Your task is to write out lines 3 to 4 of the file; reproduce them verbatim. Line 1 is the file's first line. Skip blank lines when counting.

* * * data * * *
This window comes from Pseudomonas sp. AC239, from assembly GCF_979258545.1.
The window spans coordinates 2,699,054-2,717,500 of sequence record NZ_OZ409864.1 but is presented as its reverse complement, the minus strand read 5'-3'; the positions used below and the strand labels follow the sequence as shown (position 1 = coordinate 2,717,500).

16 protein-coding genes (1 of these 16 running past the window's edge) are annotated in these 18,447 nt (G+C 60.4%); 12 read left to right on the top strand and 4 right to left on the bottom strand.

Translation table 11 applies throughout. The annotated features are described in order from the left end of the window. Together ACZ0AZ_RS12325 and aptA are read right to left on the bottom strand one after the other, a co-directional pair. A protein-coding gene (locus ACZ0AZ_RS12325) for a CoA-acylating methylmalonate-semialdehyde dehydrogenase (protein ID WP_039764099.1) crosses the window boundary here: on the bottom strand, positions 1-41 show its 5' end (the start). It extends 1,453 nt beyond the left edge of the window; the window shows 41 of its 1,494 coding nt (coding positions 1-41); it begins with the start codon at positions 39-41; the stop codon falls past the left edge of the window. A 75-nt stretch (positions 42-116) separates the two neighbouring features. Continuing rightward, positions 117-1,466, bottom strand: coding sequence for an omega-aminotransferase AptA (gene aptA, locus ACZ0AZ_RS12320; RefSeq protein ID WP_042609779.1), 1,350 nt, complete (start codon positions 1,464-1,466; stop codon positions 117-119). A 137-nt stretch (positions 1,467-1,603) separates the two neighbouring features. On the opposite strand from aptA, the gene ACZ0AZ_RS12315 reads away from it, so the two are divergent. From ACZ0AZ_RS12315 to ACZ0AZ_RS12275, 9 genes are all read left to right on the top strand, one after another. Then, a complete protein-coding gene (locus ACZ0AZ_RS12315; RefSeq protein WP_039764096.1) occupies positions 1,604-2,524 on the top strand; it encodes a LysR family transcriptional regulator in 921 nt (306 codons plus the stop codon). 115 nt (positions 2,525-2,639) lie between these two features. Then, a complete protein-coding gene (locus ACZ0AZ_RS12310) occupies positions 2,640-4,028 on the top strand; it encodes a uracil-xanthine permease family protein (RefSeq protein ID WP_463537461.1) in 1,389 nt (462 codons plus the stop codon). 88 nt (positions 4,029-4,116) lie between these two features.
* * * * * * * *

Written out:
16 protein-coding genes (1 of these 16 running past the window's edge) are annotated in these 18,447 nt (G+C 60.4%); 12 read left to right on the top strand and 4 right to left on the bottom strand.

Translation table 11 applies throughout. The annotated features are described in order from the left end of the window. Together ACZ0AZ_RS12325 and aptA are read right to left on the bottom strand one after the other, a co-directional pair. A protein-coding gene (locus ACZ0AZ_RS12325) for a CoA-acylating methylmalonate-semialdehyde dehydrogenase (protein ID WP_039764099.1) crosses the window boundary here: on the bottom strand, positions 1-41 show its 5' end (the start). It extends 1,453 nt beyond the left edge of the window; the window shows 41 of its 1,494 coding nt (coding positions 1-41); it begins with the start codon at positions 39-41; the stop codon falls past the left edge of the window. A 75-nt stretch (positions 42-116) separates the two neighbouring features. Continuing rightward, positions 117-1,466, bottom strand: coding sequence for an omega-aminotransferase AptA (gene aptA, locus ACZ0AZ_RS12320; RefSeq protein ID WP_042609779.1), 1,350 nt, complete (start codon positions 1,464-1,466; stop codon positions 117-119). A 137-nt stretch (positions 1,467-1,603) separates the two neighbouring features. On the opposite strand from aptA, the gene ACZ0AZ_RS12315 reads away from it, so the two are divergent. From ACZ0AZ_RS12315 to ACZ0AZ_RS12275, 9 genes are all read left to right on the top strand, one after another. Then, a complete protein-coding gene (locus ACZ0AZ_RS12315; RefSeq protein WP_039764096.1) occupies positions 1,604-2,524 on the top strand; it encodes a LysR family transcriptional regulator in 921 nt (306 codons plus the stop codon). 115 nt (positions 2,525-2,639) lie between these two features. Then, a complete protein-coding gene (locus ACZ0AZ_RS12310) occupies positions 2,640-4,028 on the top strand; it encodes a uracil-xanthine permease family protein (RefSeq protein ID WP_463537461.1) in 1,389 nt (462 codons plus the stop codon). 88 nt (positions 4,029-4,116) lie between these two features.